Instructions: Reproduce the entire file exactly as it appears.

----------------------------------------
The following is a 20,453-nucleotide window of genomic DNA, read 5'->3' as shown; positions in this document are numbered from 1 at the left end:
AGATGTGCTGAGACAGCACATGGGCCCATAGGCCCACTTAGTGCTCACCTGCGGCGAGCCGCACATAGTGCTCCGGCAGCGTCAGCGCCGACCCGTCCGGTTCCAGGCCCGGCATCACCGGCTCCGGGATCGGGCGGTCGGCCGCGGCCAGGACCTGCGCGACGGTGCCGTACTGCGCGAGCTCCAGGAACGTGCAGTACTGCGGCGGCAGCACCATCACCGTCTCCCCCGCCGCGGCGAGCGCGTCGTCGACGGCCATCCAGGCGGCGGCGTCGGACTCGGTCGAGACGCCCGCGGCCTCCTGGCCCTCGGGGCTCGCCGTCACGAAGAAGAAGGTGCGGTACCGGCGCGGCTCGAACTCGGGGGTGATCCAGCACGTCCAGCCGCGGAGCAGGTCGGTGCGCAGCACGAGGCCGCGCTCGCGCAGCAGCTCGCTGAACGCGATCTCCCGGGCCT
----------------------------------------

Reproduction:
The following is a 20,453-nucleotide window of genomic DNA, read 5'->3' as shown; positions in this document are numbered from 1 at the left end:
AGATGTGCTGAGACAGCACATGGGCCCATAGGCCCACTTAGTGCTCACCTGCGGCGAGCCGCACATAGTGCTCCGGCAGCGTCAGCGCCGACCCGTCCGGTTCCAGGCCCGGCATCACCGGCTCCGGGATCGGGCGGTCGGCCGCGGCCAGGACCTGCGCGACGGTGCCGTACTGCGCGAGCTCCAGGAACGTGCAGTACTGCGGCGGCAGCACCATCACCGTCTCCCCCGCCGCGGCGAGCGCGTCGTCGACGGCCATCCAGGCGGCGGCGTCGGACTCGGTCGAGACGCCCGCGGCCTCCTGGCCCTCGGGGCTCGCCGTCACGAAGAAGAAGGTGCGGTACCGGCGCGGCTCGAACTCGGGGGTGATCCAGCACGTCCAGCCGCGGAGCAGGTCGGTGCGCAGCACGAGGCCGCGCTCGCGCAGCAGCTCGCTGAACGCGATCTCCCGGGCCT